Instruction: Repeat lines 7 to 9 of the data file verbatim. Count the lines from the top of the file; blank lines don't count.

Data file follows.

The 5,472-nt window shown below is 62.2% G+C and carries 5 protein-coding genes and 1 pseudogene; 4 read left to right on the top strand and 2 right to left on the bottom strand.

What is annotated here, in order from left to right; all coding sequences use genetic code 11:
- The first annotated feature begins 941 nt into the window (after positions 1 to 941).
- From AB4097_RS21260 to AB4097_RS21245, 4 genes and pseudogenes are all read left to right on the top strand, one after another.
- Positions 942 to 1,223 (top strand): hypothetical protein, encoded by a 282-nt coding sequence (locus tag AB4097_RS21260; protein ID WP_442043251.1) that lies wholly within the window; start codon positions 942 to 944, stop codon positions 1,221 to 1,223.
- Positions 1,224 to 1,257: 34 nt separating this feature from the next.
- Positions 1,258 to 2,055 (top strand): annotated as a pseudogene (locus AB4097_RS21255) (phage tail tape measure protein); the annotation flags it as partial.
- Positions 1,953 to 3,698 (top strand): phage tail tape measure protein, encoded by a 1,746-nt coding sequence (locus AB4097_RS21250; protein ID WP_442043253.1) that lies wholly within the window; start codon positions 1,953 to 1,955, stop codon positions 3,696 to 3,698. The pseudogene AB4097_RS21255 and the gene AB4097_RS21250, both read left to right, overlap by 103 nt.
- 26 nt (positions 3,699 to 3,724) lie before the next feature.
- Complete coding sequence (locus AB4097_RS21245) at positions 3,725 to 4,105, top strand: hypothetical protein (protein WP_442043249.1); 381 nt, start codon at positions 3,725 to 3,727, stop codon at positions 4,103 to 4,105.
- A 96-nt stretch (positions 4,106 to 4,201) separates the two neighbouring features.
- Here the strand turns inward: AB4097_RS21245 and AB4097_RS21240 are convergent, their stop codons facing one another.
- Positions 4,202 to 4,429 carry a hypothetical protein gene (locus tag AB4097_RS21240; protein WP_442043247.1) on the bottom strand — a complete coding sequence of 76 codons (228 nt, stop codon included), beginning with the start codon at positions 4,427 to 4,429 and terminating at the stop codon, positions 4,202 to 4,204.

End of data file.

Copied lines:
- Positions 1,258 to 2,055 (top strand): annotated as a pseudogene (locus AB4097_RS21255) (phage tail tape measure protein); the annotation flags it as partial.
- Positions 1,953 to 3,698 (top strand): phage tail tape measure protein, encoded by a 1,746-nt coding sequence (locus AB4097_RS21250; protein ID WP_442043253.1) that lies wholly within the window; start codon positions 1,953 to 1,955, stop codon positions 3,696 to 3,698. The pseudogene AB4097_RS21255 and the gene AB4097_RS21250, both read left to right, overlap by 103 nt.
- 26 nt (positions 3,699 to 3,724) lie before the next feature.